The value of surveys- if any?


  Posted by: probe-admin      13th June 2019

Barry Cockcroft, former Chief Dental Officer, takes a look at the value of survey results.

As Chief Dental Officer I was often called upon to respond to queries from the media on a whole range of issues relating to dentistry. These were very varied, often involving responding to scare stories about the use of dental amalgam, composite or water fluoridation, but one of the most frequent reasons for these media requests was to respond to a ‘survey’.

In order to gain media attention for a story one needs a ‘hook’ and a good hook can be really effective. I remember that we worked with the Department of Health (DH) press office colleagues to develop a press release about the number of Easter eggs that were consumed over the Easter period and the potential threat to oral health that this posed. The media loves a big number and the fact that 60 million Easter eggs were sold over that period certainly grabbed the attention of the media. I spent a whole day closeted in the media suite at the DH doing about 30 interviews with local radio stations around the country that had picked up on the story. It was a fantastic opportunity to get across very simple and easy to communicate messages about preventing dental disease – it was a long day but very worthwhile.

Sometimes, the big number comes in the form of a survey and I certainly had to respond to a number of these during my time at the DH. My favourite one was carried out by the BDA in the period leading up to the introduction of local commissioning in 2006. The results of this survey suggested that around 96 per cent of dentists would reject the offer of a contract to provide NHS dental services and that as a result, NHS dentistry would cease to exist in the general practice environment. Of course, this never happened and the loss of service through the transition period was around 3 per cent of the total offered contracts – but the 96 per cent figure was a great hook and from the BDA point of view, the survey was a great success because it attracted significant media attention, which is what it was designed to do!

The survey results were picked up by a lot of interested people and I particularly remember doing an interview for Channel 4 News involving the then chair of the Federation of London LDCs who was supporting the findings of the BDA survey. About a year later, I received a letter from the same person complaining that after the introduction of local commissioning, the NHS in London was tendering for new contracts in their area when most of the existing practices were keen to grow their contracts and that the tendering process was a waste of time and money. This point of view was not expressed through the media but direct to me!

The survey game continues and people with a business interest based purely outside the NHS, and often in direct competition with it, are still prominent in producing surveys about dentistry within the NHS and its future. The responsibility to provide NHS services is set out in primary legislation, as is the nature of the contracts and that cannot be changed unilaterally without significant Parliamentary debate – but that does not stop people suggesting that it is vulnerable.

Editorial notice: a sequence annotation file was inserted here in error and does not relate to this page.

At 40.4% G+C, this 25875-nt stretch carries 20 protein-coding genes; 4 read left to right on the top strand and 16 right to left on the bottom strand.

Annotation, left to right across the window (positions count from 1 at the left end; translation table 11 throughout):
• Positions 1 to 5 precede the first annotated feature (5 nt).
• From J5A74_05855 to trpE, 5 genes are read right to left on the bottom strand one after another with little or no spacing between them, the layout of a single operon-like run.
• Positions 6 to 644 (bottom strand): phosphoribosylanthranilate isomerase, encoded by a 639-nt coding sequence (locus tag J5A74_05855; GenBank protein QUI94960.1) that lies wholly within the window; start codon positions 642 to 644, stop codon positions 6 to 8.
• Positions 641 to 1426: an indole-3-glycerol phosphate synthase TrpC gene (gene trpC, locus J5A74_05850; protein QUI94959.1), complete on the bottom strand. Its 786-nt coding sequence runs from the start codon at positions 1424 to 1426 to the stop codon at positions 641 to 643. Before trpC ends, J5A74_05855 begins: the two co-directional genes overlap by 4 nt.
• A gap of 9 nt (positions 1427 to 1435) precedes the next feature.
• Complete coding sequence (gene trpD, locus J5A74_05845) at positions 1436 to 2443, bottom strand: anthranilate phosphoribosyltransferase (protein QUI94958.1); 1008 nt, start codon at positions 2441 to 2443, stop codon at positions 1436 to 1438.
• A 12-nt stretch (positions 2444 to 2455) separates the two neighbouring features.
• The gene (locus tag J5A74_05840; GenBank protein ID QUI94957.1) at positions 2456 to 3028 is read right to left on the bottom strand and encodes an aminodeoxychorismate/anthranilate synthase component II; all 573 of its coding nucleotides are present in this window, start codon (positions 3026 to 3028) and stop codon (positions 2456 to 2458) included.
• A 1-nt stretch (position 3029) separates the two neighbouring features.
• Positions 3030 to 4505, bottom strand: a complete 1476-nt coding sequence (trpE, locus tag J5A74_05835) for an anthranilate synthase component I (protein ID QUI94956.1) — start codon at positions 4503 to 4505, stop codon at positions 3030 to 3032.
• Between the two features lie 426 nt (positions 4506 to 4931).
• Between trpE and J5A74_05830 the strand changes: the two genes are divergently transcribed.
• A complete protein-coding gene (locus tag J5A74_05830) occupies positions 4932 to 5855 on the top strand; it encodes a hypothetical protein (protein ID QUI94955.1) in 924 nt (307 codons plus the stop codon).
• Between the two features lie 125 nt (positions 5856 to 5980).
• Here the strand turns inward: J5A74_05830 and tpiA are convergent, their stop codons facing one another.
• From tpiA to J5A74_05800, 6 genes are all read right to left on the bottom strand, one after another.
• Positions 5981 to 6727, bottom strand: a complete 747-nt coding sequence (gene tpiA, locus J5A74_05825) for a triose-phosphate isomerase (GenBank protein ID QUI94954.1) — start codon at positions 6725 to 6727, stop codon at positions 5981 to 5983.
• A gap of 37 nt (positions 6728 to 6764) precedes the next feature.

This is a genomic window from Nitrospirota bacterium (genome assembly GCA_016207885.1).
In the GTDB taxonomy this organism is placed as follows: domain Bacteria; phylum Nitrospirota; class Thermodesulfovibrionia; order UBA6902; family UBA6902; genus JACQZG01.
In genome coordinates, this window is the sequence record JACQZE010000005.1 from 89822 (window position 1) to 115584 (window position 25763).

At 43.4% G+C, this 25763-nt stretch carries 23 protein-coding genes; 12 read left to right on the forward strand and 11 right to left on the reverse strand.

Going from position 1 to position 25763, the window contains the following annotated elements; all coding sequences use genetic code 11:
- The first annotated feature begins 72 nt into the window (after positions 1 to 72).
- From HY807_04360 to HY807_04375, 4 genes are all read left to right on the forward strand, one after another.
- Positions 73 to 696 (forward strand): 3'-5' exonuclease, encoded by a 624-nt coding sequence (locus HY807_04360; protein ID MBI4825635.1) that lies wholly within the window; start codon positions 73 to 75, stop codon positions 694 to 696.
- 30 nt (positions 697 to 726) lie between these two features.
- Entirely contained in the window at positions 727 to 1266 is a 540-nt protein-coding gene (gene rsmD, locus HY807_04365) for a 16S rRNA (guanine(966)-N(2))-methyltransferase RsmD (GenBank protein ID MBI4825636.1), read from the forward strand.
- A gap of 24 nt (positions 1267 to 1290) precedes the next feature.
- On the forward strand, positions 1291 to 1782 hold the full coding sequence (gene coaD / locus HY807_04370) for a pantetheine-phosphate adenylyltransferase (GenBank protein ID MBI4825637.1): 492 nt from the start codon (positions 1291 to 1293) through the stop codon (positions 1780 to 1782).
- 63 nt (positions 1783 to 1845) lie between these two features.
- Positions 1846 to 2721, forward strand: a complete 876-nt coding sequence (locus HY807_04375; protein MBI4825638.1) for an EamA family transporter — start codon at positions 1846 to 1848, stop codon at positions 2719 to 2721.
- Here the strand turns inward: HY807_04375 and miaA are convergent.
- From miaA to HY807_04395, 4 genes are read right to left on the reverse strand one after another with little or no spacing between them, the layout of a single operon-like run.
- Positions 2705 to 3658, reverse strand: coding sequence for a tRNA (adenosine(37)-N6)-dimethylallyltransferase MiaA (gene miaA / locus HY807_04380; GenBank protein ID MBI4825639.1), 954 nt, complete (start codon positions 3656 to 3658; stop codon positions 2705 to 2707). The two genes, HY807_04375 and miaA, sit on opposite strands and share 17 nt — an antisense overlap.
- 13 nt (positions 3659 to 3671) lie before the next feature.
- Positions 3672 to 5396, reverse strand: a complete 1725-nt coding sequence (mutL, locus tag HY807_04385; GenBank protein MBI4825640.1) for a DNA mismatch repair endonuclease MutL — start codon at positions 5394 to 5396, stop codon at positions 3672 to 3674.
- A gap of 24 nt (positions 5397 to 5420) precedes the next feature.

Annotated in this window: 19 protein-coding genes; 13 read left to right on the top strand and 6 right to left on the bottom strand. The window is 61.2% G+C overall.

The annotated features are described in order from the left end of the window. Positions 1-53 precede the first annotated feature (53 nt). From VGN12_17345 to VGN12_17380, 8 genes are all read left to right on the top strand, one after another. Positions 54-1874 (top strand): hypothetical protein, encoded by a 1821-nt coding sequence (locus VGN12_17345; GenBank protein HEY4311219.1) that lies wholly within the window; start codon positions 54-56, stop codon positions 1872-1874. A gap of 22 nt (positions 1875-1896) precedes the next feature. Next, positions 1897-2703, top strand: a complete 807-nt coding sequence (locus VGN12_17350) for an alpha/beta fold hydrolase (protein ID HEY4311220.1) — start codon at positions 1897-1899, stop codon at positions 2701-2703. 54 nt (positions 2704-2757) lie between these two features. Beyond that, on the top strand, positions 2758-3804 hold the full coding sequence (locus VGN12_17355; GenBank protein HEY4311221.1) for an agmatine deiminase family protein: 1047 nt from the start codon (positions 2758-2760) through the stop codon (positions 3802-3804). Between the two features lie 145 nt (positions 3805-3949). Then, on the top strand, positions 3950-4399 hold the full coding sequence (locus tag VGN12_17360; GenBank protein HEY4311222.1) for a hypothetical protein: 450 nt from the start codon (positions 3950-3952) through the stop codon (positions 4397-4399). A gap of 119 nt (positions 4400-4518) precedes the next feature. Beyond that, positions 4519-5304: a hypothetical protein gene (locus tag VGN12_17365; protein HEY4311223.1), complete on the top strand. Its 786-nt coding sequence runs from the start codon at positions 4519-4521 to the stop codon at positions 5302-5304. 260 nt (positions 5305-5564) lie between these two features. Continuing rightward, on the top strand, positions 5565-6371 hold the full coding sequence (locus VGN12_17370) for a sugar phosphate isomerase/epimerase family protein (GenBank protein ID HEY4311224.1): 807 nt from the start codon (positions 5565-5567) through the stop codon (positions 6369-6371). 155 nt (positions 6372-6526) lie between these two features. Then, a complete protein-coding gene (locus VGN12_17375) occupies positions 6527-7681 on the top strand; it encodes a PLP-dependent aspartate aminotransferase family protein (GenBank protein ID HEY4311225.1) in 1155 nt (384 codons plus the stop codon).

The NHS payment system is far from perfect, indeed my own dissatisfaction with the previous system was the reason I became involved at Wimpole St, but then no remuneration system is, and if you base your treatment provision on the payment system then, whether you are working within the NHS or outside it, your quality of care will likely suffer.

Working within the NHS system brings ancillary benefits, which are often overlooked and which commentators often fail to mention. Dentists who deliver NHS services benefit, like GPs, from a pension system which has all the benefits of an employee pension, and to which the NHS contributes, while allowing them to retain their self employed status. Given that the gender mix within the profession has changed significantly during my lifetime the importance of a system which offers maternity and paternity benefits must not be underestimated.

These ‘fringe benefits’ are sometimes overlooked and this can have a serious impact in the long run. In 2006, most of the dentists who rejected the offer of a contract had relatively small contract offers and rejecting them did not seem important, but that small commitment to the NHS meant that their pension pot, to which most had been contributing for many years, was dynamised (uplifted) each year. I suspect that many did not realise that this would have a significant impact when it came to retirement. I was recently in conversation with a dentist who was looking to wind down in the years leading up to his retirement and had a meeting arranged to discuss leaving the NHS with an adviser. I explained to him that just retaining a minimal NHS commitment would be in his best interests in terms of pension uplifts, something he had not previously been made aware of.

The future of dentistry clearly sits in a mixed economy for many reasons, but relying on surveys to make decisions can be very risky.

When I was asked to respond to a survey the first thing I always did was look at who produced the survey and what their interest in the topic was. The media, in reporting on these surveys, do not have to consider the implications but clinicians do.

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